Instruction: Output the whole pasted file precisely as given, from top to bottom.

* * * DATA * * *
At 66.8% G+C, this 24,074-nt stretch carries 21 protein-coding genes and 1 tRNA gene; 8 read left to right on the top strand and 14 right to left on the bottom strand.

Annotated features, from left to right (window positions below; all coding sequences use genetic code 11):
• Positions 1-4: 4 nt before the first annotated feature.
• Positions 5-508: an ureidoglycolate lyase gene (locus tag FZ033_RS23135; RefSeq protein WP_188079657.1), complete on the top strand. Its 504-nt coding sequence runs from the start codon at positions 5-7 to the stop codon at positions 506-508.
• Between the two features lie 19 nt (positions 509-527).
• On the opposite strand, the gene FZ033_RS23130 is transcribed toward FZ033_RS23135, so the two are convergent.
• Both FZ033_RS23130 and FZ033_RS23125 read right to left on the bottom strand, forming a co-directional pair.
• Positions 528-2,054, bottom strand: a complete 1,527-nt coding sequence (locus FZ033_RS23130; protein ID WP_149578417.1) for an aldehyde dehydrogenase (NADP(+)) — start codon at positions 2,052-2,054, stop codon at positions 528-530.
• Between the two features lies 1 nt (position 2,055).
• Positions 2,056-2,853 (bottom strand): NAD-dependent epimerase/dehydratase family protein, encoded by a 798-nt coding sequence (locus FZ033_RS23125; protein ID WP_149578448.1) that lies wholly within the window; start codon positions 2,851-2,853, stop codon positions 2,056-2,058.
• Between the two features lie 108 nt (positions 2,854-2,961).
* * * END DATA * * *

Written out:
At 66.8% G+C, this 24,074-nt stretch carries 21 protein-coding genes and 1 tRNA gene; 8 read left to right on the top strand and 14 right to left on the bottom strand.

Annotated features, from left to right (window positions below; all coding sequences use genetic code 11):
• Positions 1-4: 4 nt before the first annotated feature.
• Positions 5-508: an ureidoglycolate lyase gene (locus tag FZ033_RS23135; RefSeq protein WP_188079657.1), complete on the top strand. Its 504-nt coding sequence runs from the start codon at positions 5-7 to the stop codon at positions 506-508.
• Between the two features lie 19 nt (positions 509-527).
• On the opposite strand, the gene FZ033_RS23130 is transcribed toward FZ033_RS23135, so the two are convergent.
• Both FZ033_RS23130 and FZ033_RS23125 read right to left on the bottom strand, forming a co-directional pair.
• Positions 528-2,054, bottom strand: a complete 1,527-nt coding sequence (locus FZ033_RS23130; protein ID WP_149578417.1) for an aldehyde dehydrogenase (NADP(+)) — start codon at positions 2,052-2,054, stop codon at positions 528-530.
• Between the two features lies 1 nt (position 2,055).
• Positions 2,056-2,853 (bottom strand): NAD-dependent epimerase/dehydratase family protein, encoded by a 798-nt coding sequence (locus FZ033_RS23125; protein ID WP_149578448.1) that lies wholly within the window; start codon positions 2,851-2,853, stop codon positions 2,056-2,058.
• Between the two features lie 108 nt (positions 2,854-2,961).